We’ve long maintained that a second residency is one of the easiest ways to internationalize yourself and a key Plan B strategy if conditions deteriorate in the country where you spend the most time.
For me, that Plan B is Panama. I’m a permanent resident there and just returned after renewing my cedula – my national ID document – last month. Once you receive your permanent residency visa, you only need to spend a few days every two years in Panama for it to continue to be valid. But if there’s an SHTF moment in the United States, I can spend as much time as I want there.
In choosing Panama as my personal “bug out” location, I went through a comprehensive evaluation of that country versus several other possible alternatives. In my case, Panama’s biggest edge was needing to visit the country only once every two years and its highly developed infrastructure (especially in Panama City, the nation’s capital).
For instance, Panama has first-class medical care available at a significantly lower cost than the United States. It has an extensive network of private hospitals staffed by physicians trained in the United States, Canada, and Europe. Now that I’m over 65, if Medicare won’t (or can’t) pay for a knee replacement or other non-emergency procedure, I can fly to Panama and have the surgery done in a matter of days at a substantial savings to what I’d pay out-of-pocket in the United States. And since I have a residency permit, I can stay as long as I need to.
Panama is also one of the easiest countries in which to qualify and maintain permanent residence. You can obtain a permanent residence visa through an investment or proof of an income stream.
The visa I acquired in 2013 is called the “Friendly Nations” visa. The United States, Canada, and 48 other countries are considered friendly nations under this option. This visa gives me the right to work, invest, or conduct a business in Panama. When I applied for this visa, you could qualify merely by forming a Panamanian company and depositing $5,000 or more in a local bank account.
When the friendly nations visa was first introduced in 2012, its stated objective was to make it easier for foreigners to work in Panama. The country was experiencing a growing shortage of skilled labor at the time. To obtain a work permit with this visa, all you needed to do was to prove you had a job offer.
However, many people who applied for the friendly nations visa (including myself) had no intention of ever working in Panama, unless their circumstances changed. They simply wanted the visa easiest to qualify for.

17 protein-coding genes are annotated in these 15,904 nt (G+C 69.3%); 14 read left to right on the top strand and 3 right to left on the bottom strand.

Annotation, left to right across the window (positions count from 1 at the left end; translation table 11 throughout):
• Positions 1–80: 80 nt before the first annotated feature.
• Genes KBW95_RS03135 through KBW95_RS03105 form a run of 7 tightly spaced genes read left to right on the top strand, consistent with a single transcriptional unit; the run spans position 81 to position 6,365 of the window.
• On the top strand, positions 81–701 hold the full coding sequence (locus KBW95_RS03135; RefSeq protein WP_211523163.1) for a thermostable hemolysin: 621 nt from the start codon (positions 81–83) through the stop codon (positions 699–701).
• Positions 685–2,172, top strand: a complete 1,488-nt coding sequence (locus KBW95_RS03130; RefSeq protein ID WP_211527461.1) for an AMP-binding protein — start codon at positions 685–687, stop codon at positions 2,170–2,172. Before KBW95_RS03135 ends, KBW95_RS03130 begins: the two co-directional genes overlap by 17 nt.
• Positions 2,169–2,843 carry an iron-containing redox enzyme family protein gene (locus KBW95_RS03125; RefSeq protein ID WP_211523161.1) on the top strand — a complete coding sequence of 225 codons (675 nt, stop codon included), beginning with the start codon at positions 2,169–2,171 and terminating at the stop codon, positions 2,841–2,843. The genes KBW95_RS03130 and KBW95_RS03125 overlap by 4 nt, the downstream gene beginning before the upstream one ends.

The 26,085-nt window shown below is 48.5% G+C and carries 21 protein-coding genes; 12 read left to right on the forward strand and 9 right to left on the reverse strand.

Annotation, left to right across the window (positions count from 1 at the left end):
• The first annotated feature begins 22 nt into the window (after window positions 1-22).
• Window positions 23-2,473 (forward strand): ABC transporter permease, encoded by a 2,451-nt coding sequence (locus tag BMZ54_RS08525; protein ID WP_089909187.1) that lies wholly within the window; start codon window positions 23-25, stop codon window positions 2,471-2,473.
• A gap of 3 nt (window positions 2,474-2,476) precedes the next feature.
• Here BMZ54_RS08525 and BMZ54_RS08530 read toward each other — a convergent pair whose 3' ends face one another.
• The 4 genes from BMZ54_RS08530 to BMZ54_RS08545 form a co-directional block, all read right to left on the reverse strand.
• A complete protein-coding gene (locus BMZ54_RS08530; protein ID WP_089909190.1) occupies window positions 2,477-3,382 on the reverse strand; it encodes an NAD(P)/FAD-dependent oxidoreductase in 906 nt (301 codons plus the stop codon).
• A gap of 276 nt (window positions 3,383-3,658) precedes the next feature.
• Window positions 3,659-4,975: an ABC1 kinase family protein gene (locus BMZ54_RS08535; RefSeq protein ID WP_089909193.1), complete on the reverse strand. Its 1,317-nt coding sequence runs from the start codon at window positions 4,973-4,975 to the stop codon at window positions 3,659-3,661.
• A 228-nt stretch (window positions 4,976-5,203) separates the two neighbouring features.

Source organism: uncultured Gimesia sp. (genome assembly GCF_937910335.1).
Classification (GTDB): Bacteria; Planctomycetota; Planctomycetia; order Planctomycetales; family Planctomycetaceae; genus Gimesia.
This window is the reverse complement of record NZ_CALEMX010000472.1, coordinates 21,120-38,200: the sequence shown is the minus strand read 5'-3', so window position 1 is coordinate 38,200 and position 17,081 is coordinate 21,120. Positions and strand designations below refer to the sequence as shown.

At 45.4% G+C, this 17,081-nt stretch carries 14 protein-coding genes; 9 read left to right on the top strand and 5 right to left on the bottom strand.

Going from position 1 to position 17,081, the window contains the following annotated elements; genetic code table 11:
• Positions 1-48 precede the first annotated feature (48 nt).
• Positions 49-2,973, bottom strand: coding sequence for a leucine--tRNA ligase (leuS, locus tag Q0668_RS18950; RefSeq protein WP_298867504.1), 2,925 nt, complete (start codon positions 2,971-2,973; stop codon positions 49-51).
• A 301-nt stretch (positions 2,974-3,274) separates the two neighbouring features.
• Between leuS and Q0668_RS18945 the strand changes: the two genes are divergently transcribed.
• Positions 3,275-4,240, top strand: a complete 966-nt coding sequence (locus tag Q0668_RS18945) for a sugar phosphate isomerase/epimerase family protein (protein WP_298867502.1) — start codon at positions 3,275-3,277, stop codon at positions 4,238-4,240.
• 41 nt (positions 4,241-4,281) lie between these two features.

But in August 2021, these requirements were tightened considerably. The friendly nations visa requires that you first qualify for a two-year temporary residence visa. This requires that you either have a job offer in Panama or that you purchase real estate valued at $200,000 or more. You can also qualify by purchasing a $200,000 CD at a local bank. Currently, two-year CDs are paying 3% or higher interest at most local banks. Thirty days before the expiration of your temporary residency permit, you can then file an application for permanent residency.
The changes apply to citizens of all friendly nations except Italy, whose citizens qualify for legal residency in Panama under terms of a separate treaty.
The revised conditions, in our view, make the friendly nations visa much less attractive than it once was. Fortunately, there are two other ways to qualify for immediate permanent residency that are open to nearly all nationalities, not just citizens of the 50 friendly nations countries:
Pensionado (pensioner) visa. Acquiring this status requires that you demonstrate proof of pension or annuity income of $1,000 or more monthly. For each additional dependent on your application (e.g., your spouse), you must show an additional pension or annuity income of $200 per month. If your retirement income is more than $1,000 per month but less than $1,200, you can deposit $2,000 in a local account per additional dependent.
Qualified investor visa. This option, which came into existence in 2020, requires a real estate investment of $300,000 in Panama. This threshold will increase to $500,000 in October 2022. Alternatively, you can invest $500,000 in stocks on the Panama stock exchange or $750,000 in a bank CD. It’s also possible to combine these two options. For example, buy a home for $200,000 and open a CD for $100,000.
After five years of legal residency, you can acquire Panamanian citizenship and passport. Physical presence in the country for at least part of this time is required, as is proof of integration within Panama and Spanish language proficiency. One drawback is that Panama doesn’t allow dual citizenship, although this prohibition isn’t stringently enforced.
Even if you don’t opt for citizenship, you’ll want to learn enough basic Spanish to communicate with locals. Getting around in Panama City speaking only English is possible, but outside the major metropolitan areas, you’ll need to speak and understand some Spanish.
All in all, Panama is a great choice to establish a second residency. There are multiple options, and with the recent expansion of its namesake canal, Panama is on a long-term path toward sustainable growth. Barring an economic collapse, Panama’s future appears bright.